We're Irish...kinda. But everyone is Irish once a year right? This year Avi's Irish luck provided him with a lucky change.
A few months ago Avi's occupational therapist (OT) told Debbie that she didn't think she (the OT) was helping Avi and she didn't think she should see him anymore. She gave a referral and wished us luck. We were pretty bugged. We have been ditched by therapists before who have said the same thing. We just wanted someone to say, I'm not sure I'm helping him, but I'm not giving up. Since that didn't happen we took her referral and met with the new OT. She was kind and was careful not to push Avi too hard too quickly. She wanted to build a good rapport with him. She also wanted to know where he was and what we wanted him to get out of the sessions. Once she got a good feel for his situation she was off and running. She decided to use tokens so Avi would know how many tasks he has to complete, i.e. puzzle pieces he had to place, things he had to count, etc) he wasn't exactly excited about it at first.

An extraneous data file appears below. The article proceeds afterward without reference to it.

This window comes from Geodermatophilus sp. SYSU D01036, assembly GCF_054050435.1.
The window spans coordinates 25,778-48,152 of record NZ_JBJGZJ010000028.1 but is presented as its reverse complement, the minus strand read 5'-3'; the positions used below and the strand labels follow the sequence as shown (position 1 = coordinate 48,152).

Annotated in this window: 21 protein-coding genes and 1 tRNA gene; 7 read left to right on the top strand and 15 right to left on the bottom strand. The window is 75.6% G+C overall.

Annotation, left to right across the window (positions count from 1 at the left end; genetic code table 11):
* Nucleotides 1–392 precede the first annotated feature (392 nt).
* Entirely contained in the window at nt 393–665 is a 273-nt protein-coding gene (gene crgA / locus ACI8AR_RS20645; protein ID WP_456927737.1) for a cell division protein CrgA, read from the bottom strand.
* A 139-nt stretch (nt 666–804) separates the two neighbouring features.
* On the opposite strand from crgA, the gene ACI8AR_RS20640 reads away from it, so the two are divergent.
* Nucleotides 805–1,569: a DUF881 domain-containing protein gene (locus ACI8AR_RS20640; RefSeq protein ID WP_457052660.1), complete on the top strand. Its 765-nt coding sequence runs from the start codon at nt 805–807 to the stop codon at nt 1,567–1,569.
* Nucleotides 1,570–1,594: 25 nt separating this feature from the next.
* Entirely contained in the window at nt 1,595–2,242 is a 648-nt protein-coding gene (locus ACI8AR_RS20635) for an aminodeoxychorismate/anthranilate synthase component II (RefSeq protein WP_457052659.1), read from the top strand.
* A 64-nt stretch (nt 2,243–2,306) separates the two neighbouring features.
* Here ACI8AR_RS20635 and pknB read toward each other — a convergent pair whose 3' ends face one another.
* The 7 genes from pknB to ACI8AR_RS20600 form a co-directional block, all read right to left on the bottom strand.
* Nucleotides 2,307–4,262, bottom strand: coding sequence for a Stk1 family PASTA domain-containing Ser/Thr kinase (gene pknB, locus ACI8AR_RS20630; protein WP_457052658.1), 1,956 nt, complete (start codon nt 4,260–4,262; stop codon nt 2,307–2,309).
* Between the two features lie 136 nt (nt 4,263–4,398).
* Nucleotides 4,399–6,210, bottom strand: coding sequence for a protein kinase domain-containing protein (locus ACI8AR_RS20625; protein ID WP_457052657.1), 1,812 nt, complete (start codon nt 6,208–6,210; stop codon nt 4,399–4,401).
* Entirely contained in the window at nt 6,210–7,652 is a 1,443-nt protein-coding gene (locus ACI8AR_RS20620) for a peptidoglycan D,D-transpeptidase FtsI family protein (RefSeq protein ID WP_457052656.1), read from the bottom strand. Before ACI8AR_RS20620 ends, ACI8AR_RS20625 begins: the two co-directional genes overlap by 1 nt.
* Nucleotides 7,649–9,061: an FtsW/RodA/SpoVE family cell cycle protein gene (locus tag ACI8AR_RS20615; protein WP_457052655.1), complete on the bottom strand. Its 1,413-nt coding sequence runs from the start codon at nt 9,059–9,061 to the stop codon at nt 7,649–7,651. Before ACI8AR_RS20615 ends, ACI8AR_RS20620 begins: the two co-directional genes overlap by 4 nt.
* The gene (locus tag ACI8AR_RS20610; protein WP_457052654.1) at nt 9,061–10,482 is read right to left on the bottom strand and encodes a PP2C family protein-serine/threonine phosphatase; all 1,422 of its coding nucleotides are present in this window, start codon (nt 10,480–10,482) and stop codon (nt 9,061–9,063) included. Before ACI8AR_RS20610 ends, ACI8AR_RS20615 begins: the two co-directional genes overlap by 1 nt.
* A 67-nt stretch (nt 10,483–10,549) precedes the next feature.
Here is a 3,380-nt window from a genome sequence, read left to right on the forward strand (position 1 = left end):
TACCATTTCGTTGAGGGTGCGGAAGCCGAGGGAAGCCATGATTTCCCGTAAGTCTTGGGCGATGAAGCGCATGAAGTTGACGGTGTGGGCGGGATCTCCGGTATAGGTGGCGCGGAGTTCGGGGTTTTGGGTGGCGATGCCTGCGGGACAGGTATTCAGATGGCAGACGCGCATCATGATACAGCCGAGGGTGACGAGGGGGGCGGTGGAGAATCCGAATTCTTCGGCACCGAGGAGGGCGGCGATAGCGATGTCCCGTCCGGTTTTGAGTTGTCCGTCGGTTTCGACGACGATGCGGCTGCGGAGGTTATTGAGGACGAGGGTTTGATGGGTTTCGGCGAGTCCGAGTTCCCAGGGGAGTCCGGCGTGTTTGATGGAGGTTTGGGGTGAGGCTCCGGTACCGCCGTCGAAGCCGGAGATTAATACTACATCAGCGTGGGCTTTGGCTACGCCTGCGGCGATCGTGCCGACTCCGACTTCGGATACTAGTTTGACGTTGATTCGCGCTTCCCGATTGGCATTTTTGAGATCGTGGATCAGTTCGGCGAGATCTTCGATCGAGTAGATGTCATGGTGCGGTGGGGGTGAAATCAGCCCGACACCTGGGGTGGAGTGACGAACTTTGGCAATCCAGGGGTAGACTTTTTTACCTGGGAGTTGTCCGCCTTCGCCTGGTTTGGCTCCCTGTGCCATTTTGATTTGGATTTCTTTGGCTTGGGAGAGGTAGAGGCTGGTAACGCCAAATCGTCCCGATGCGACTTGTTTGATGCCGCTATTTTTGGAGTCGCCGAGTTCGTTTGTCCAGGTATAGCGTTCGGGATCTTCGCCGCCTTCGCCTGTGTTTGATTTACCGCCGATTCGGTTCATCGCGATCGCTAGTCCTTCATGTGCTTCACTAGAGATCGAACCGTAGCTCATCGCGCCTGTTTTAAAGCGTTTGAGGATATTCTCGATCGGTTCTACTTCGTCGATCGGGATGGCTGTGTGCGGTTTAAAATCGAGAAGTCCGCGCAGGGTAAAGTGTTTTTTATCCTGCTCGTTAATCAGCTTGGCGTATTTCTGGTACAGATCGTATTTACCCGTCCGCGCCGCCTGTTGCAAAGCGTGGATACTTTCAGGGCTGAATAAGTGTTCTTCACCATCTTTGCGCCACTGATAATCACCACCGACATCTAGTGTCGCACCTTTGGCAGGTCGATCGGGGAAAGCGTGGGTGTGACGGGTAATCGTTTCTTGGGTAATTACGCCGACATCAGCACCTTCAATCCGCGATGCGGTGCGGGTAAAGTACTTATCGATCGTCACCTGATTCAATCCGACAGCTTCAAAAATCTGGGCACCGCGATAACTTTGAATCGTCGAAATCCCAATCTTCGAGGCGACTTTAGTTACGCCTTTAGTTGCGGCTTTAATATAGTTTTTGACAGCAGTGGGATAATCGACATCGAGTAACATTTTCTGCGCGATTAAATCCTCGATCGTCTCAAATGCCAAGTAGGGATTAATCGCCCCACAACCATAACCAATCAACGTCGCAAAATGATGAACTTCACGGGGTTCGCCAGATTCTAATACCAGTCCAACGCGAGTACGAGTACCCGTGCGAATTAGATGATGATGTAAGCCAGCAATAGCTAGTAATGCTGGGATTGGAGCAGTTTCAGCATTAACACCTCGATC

She said she really wanted to find out what would get him most regulated because she believed that he could do any of the tasks once his sensory needs were met. She tried a few different things. Swings, ball pits, slides whatever she could think of. Her efforts were met with little success at first. Finally she pulled out the layered Lycra swing. At first he was going wild, loving the feeling of being lightly squeezed in it. Then she changed his position in the swing. The change was immediate. He calmed down completely. She started swinging him in figure eights. The calm that came over him was powerful. Eventually she told him it was time to work. He sat in his desk and put the elephant toys together, tail to trunk, one at a time without any verbal or physical prompts. He even handed her the tokens. His OT said this is why helping him learn to regulate his sensory needs himself is so important. We couldn't be happier that this OT did not give up even though it wasn't easy!
So Avi is now on a "sensory diet." He has to lift heavy things, swing, get rolled, get squished, blow through a straw, or doing deep pressure exercises. So far it has really helped him. He's able to sit longer and understand our instructions better.